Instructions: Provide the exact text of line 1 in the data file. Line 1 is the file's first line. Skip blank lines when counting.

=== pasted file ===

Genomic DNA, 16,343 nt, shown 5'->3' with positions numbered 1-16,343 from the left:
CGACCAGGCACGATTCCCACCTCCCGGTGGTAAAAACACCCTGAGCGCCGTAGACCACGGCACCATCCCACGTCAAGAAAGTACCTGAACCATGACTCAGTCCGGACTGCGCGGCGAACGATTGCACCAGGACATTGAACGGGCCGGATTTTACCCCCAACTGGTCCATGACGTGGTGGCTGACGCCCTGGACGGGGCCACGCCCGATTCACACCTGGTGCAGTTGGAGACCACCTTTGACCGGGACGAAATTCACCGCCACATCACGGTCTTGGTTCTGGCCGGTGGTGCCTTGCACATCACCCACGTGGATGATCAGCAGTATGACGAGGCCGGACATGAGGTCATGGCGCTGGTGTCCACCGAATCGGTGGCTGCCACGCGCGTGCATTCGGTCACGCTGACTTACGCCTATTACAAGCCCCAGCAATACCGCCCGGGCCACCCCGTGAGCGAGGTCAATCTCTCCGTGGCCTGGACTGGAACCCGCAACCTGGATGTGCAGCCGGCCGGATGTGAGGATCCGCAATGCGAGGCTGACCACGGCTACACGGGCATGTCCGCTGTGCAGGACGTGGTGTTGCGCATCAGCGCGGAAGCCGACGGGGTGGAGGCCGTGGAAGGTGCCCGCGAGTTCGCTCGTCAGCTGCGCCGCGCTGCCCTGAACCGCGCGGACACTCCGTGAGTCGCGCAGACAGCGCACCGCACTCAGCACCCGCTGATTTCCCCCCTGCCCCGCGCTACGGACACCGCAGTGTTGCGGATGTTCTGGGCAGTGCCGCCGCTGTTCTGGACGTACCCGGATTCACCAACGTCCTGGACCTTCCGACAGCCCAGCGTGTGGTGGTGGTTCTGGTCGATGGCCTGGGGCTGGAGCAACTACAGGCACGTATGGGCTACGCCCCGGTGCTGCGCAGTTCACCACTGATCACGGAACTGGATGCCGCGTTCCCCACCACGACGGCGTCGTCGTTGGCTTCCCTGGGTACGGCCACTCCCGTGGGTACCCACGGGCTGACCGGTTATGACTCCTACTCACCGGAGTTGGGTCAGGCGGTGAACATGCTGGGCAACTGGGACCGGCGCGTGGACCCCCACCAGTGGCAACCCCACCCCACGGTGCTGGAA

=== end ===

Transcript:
Genomic DNA, 16,343 nt, shown 5'->3' with positions numbered 1-16,343 from the left: